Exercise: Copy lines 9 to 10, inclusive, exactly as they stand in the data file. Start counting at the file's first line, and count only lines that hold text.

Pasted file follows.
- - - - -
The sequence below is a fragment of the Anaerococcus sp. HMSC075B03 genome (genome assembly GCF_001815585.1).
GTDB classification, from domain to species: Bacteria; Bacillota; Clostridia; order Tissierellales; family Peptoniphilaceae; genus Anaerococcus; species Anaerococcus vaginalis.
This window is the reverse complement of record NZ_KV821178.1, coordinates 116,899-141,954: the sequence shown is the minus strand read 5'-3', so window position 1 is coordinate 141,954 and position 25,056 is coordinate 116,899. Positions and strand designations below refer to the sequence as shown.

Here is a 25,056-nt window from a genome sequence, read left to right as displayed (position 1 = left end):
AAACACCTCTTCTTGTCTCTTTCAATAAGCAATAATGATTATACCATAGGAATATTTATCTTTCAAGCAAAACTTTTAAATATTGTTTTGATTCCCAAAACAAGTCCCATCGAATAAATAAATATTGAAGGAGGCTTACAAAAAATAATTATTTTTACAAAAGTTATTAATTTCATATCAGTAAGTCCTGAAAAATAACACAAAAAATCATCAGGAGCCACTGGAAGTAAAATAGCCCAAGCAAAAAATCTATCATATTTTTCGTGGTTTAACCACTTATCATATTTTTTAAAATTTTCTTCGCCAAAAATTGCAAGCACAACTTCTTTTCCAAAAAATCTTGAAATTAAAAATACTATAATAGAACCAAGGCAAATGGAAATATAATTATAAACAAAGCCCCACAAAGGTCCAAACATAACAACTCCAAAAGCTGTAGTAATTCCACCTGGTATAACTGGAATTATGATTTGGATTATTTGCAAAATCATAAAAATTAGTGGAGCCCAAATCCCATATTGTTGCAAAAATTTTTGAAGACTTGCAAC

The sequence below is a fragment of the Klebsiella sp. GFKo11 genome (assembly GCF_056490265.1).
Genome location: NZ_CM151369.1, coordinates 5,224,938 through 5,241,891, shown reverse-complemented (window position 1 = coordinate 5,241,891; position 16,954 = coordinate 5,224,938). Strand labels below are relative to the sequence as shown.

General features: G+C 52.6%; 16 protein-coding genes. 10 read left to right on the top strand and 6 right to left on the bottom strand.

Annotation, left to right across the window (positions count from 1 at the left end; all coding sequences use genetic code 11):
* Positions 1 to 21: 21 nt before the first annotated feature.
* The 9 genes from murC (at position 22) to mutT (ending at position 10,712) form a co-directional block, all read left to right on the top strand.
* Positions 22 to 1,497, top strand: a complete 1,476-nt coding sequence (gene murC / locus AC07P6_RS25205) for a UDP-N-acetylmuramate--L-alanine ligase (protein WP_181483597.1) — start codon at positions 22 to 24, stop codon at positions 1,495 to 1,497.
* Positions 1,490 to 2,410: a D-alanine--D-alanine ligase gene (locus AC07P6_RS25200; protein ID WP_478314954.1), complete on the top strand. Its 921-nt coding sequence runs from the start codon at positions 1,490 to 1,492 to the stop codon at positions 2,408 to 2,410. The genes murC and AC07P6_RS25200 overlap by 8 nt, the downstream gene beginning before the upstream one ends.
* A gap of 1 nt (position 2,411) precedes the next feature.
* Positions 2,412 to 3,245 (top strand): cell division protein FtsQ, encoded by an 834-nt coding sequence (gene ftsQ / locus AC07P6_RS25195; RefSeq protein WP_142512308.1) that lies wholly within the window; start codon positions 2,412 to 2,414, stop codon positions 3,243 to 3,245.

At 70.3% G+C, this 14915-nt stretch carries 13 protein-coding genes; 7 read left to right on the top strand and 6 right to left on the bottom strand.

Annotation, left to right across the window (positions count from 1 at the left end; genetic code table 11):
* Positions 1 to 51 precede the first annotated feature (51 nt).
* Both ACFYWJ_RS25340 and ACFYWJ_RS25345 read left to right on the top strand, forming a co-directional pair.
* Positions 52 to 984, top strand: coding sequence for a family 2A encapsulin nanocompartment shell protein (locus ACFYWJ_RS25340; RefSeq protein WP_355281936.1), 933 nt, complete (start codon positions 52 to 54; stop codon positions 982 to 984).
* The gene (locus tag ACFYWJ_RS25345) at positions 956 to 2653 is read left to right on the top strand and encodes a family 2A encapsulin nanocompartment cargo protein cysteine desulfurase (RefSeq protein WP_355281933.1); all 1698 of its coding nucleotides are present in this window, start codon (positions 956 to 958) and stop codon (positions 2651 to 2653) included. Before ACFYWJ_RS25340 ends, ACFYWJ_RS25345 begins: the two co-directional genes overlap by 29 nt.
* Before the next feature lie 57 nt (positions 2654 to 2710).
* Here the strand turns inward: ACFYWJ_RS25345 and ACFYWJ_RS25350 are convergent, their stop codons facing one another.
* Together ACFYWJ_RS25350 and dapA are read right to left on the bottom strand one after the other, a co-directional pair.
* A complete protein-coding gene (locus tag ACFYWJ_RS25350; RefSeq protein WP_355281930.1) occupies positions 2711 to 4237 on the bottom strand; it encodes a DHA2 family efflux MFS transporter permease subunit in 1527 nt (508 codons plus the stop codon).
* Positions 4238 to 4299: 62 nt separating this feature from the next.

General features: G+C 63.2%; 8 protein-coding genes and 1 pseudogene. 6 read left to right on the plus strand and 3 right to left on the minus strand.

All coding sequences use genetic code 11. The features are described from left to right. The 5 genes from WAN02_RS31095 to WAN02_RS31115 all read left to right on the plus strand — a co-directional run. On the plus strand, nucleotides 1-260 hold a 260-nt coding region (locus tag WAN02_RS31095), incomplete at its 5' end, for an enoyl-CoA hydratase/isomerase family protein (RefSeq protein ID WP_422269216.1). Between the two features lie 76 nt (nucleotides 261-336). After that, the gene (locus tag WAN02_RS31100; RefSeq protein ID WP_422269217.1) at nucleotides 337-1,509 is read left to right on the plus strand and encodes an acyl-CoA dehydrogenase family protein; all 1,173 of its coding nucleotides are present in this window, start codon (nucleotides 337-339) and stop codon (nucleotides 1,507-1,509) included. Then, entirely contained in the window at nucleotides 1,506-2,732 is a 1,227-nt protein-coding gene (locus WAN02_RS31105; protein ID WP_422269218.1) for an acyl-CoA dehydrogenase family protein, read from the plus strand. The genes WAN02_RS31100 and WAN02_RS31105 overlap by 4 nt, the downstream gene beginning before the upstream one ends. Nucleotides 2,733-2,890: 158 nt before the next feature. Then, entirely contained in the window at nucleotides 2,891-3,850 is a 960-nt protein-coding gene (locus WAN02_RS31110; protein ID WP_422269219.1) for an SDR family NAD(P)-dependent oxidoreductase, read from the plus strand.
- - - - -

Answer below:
Annotation, left to right across the window (positions count from 1 at the left end; all coding sequences use genetic code 11):
* Positions 1 to 21: 21 nt before the first annotated feature.